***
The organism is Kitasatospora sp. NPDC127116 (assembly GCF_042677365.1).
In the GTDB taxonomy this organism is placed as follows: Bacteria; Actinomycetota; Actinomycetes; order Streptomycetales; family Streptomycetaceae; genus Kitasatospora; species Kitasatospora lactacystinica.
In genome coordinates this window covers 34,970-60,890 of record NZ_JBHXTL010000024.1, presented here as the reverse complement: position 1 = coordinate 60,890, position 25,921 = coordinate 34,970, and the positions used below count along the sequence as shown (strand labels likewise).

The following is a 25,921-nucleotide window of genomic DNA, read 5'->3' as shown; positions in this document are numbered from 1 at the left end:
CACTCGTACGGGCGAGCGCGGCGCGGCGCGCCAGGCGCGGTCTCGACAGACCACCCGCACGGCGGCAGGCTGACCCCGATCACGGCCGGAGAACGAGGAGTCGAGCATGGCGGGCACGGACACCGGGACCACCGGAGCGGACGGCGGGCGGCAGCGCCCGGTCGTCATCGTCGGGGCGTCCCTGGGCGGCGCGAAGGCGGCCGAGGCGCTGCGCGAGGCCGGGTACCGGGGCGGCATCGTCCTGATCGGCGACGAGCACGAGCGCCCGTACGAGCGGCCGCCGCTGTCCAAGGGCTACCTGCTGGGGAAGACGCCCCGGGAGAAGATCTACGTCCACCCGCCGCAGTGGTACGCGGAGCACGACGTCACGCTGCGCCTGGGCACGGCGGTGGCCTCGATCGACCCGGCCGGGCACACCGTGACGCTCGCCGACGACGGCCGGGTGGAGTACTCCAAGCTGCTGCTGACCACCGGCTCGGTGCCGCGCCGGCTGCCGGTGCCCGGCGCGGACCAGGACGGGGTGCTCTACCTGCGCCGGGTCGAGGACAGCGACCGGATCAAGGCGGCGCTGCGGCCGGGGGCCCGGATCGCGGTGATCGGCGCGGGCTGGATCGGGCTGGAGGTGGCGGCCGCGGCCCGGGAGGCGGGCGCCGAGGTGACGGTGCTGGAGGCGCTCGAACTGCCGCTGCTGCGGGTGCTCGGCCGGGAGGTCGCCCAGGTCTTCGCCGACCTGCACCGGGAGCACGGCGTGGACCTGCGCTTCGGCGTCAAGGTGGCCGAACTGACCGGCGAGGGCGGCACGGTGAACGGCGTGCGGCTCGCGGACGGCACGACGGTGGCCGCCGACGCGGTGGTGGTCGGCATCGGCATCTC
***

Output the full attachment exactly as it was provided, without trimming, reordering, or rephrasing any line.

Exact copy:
The organism is Kitasatospora sp. NPDC127116 (assembly GCF_042677365.1).
In the GTDB taxonomy this organism is placed as follows: Bacteria; Actinomycetota; Actinomycetes; order Streptomycetales; family Streptomycetaceae; genus Kitasatospora; species Kitasatospora lactacystinica.
In genome coordinates this window covers 34,970-60,890 of record NZ_JBHXTL010000024.1, presented here as the reverse complement: position 1 = coordinate 60,890, position 25,921 = coordinate 34,970, and the positions used below count along the sequence as shown (strand labels likewise).

The following is a 25,921-nucleotide window of genomic DNA, read 5'->3' as shown; positions in this document are numbered from 1 at the left end:
CACTCGTACGGGCGAGCGCGGCGCGGCGCGCCAGGCGCGGTCTCGACAGACCACCCGCACGGCGGCAGGCTGACCCCGATCACGGCCGGAGAACGAGGAGTCGAGCATGGCGGGCACGGACACCGGGACCACCGGAGCGGACGGCGGGCGGCAGCGCCCGGTCGTCATCGTCGGGGCGTCCCTGGGCGGCGCGAAGGCGGCCGAGGCGCTGCGCGAGGCCGGGTACCGGGGCGGCATCGTCCTGATCGGCGACGAGCACGAGCGCCCGTACGAGCGGCCGCCGCTGTCCAAGGGCTACCTGCTGGGGAAGACGCCCCGGGAGAAGATCTACGTCCACCCGCCGCAGTGGTACGCGGAGCACGACGTCACGCTGCGCCTGGGCACGGCGGTGGCCTCGATCGACCCGGCCGGGCACACCGTGACGCTCGCCGACGACGGCCGGGTGGAGTACTCCAAGCTGCTGCTGACCACCGGCTCGGTGCCGCGCCGGCTGCCGGTGCCCGGCGCGGACCAGGACGGGGTGCTCTACCTGCGCCGGGTCGAGGACAGCGACCGGATCAAGGCGGCGCTGCGGCCGGGGGCCCGGATCGCGGTGATCGGCGCGGGCTGGATCGGGCTGGAGGTGGCGGCCGCGGCCCGGGAGGCGGGCGCCGAGGTGACGGTGCTGGAGGCGCTCGAACTGCCGCTGCTGCGGGTGCTCGGCCGGGAGGTCGCCCAGGTCTTCGCCGACCTGCACCGGGAGCACGGCGTGGACCTGCGCTTCGGCGTCAAGGTGGCCGAACTGACCGGCGAGGGCGGCACGGTGAACGGCGTGCGGCTCGCGGACGGCACGACGGTGGCCGCCGACGCGGTGGTGGTCGGCATCGGCATCTC